Interventions in Post-Intensive Care Syndrome-Family: A Systematic Literature Review

Crit Care Med. 2020 Sep;48(9):e835-e840. doi: 10.1097/CCM.0000000000004450.


Objectives: Data show that family members of ICU patients may have high levels of anxiety, depression, posttraumatic stress disorders, and/or complicated grief. This was previously referred to as post-intensive care syndrome-family. We systematically review randomized controlled trials for post-intensive care syndrome-family.

Data sources: Systematic research in databases (Pubmed, EMBASE, PsycINFO, CINHAL for articles published between January 2000 and October 2019).

Study selection: Interventions in randomized controlled trials for post-intensive care syndrome-family in relatives of adult ICU patients.

Data extraction: Review, quality assessment, and risk assessment for bias of eligible publications were performed along recommended guidelines for each investigation. Quality assessment graded studies into "strong" (n = 5), "moderate" (n = 4), and "weak" (n = 2).

Data synthesis: Out of 2,399 publications, 11 investigations were found eligible (3,183 relatives of ICU patients). Studies addressed interventions during ICU stay (n = 6), during the post-ICU period (n = 4), or both (n = 1). Two studies included relatives of dying/deceased patients. One study implemented end-of-life conferences and showed reduced prevalence of posttraumatic stress disorder (45% vs 69%; p = 0.01), anxiety (45% vs 67%; p = 0.02), and depression (29% vs 56%; p = 0.003). Family conferences with a physician and proactive participation of a nurse reduced anxiety-scores (p = 0.01) without reducing anxiety prevalence (33.3% vs 52.3%; p = 0.08). Other studies failed to improve symptoms or reduce prevalence of post-intensive care syndrome-family. Interestingly, condolence letters may even increase prevalence of posttraumatic stress disorder (52.4% vs 37.1%; p = 0.03). Meetings without the presence of ICU physicians were shown to increase Impact of Event Scale-Revised scores (25.9 vs 21.3; p = 0.0495).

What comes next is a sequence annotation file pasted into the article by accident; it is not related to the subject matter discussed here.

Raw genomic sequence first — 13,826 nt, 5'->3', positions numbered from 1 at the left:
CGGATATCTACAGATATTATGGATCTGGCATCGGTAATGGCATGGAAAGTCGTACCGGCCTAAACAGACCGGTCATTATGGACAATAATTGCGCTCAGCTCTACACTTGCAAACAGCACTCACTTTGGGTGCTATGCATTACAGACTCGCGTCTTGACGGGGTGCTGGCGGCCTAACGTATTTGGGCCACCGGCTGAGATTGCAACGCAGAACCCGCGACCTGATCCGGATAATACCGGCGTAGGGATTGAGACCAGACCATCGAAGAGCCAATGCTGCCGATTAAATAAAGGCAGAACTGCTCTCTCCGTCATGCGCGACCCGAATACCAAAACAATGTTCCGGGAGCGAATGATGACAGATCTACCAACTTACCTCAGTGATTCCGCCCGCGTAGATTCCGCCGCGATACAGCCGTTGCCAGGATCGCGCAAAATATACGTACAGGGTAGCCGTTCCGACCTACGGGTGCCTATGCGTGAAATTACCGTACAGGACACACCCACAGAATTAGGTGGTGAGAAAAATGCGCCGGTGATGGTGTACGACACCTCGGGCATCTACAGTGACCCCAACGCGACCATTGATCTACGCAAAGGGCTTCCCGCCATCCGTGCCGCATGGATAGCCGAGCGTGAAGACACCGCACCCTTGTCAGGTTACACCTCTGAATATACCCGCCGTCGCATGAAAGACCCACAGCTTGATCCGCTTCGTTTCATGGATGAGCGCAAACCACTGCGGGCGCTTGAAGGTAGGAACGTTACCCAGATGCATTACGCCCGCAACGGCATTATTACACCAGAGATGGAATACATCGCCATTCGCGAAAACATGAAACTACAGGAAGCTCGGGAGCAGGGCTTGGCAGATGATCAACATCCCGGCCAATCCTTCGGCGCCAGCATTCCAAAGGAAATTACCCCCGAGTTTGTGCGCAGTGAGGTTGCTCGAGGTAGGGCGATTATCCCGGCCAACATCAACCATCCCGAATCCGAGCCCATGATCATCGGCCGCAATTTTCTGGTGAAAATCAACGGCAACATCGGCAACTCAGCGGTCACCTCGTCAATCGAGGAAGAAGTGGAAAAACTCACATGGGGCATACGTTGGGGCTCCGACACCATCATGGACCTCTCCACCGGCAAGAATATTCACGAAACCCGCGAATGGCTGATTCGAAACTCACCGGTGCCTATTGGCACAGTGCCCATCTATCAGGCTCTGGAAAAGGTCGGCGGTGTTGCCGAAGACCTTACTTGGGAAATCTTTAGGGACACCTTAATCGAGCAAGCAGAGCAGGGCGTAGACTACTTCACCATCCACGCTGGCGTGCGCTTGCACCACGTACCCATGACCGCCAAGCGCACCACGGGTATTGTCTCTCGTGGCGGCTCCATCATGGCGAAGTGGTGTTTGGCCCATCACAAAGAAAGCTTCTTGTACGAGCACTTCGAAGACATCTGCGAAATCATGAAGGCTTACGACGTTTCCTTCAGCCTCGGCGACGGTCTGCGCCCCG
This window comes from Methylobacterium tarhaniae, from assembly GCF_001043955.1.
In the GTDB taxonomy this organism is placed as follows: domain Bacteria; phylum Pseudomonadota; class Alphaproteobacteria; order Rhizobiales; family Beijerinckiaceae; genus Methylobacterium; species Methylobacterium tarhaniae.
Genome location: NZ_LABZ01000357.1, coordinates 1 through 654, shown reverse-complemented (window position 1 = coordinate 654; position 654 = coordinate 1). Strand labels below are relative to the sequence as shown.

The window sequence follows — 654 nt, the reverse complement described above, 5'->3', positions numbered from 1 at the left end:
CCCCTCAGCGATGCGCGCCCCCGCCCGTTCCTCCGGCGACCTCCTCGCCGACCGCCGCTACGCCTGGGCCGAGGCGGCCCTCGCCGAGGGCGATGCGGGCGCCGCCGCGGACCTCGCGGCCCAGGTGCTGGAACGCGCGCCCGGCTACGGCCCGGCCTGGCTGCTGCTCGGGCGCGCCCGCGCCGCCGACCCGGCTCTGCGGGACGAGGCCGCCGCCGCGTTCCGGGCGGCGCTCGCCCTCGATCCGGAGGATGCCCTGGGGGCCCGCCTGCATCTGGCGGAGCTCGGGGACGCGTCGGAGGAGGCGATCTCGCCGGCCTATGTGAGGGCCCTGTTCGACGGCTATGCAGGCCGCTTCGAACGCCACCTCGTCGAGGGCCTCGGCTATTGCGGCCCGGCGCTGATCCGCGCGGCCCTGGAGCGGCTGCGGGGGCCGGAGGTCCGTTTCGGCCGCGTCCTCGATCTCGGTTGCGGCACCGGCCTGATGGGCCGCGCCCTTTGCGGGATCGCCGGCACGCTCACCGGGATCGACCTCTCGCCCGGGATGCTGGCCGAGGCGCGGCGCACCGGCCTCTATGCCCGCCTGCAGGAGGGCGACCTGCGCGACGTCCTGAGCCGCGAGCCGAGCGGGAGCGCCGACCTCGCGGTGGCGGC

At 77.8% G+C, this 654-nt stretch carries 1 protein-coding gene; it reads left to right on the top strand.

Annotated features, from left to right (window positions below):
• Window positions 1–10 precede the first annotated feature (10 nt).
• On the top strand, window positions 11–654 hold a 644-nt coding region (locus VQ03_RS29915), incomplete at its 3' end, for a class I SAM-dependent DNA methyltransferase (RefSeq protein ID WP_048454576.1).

Conclusions: Only few data are available on interventions for post-intensive care syndrome-family. It appears that proactive communication and provision of information seems pivotal for post-intensive care syndrome-family treatment. Interestingly, some interventions may even worsen post-intensive care syndrome-family. In the light of the relevance of post-intensive care syndrome-family in daily ICU care, more high-quality data seems urgently needed.

Publication types

  • Systematic Review

MeSH terms

  • Anxiety / epidemiology
  • Anxiety / therapy
  • Critical Illness / epidemiology*
  • Critical Illness / psychology
  • Depression / epidemiology
  • Depression / therapy
  • Family / psychology*
  • Humans
  • Mental Health*
  • Randomized Controlled Trials as Topic
  • Stress Disorders, Post-Traumatic / epidemiology
  • Stress Disorders, Post-Traumatic / therapy
  • Terminal Care / organization & administration
  • Terminal Care / psychology

Supplementary concepts

  • postintensive care syndrome